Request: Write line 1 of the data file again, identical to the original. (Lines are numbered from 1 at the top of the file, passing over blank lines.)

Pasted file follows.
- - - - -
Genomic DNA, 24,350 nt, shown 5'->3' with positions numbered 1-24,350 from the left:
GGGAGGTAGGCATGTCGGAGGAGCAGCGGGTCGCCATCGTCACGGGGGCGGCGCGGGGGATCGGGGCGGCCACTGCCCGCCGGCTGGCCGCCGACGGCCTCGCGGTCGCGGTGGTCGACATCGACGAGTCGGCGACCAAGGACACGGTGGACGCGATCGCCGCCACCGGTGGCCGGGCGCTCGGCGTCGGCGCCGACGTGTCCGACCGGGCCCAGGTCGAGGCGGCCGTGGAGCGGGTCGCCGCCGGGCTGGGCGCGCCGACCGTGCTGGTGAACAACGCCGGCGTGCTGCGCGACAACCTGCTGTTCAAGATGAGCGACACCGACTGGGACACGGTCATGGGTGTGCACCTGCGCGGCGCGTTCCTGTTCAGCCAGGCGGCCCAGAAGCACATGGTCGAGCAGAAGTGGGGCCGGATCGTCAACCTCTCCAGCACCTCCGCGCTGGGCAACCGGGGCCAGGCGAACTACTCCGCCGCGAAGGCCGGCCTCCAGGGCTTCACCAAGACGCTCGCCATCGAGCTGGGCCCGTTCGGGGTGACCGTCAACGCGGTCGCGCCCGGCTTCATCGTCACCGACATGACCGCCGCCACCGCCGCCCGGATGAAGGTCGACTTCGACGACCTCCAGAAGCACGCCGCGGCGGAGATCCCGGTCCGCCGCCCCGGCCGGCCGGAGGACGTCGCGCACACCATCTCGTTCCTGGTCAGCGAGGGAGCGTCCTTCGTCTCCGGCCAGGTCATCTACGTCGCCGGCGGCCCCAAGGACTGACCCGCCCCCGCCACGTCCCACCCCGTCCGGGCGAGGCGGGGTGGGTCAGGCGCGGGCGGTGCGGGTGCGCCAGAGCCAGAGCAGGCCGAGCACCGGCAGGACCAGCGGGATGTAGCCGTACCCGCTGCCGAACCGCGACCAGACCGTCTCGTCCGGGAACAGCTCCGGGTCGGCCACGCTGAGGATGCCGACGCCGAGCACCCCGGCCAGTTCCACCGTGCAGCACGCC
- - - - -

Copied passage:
Genomic DNA, 24,350 nt, shown 5'->3' with positions numbered 1-24,350 from the left: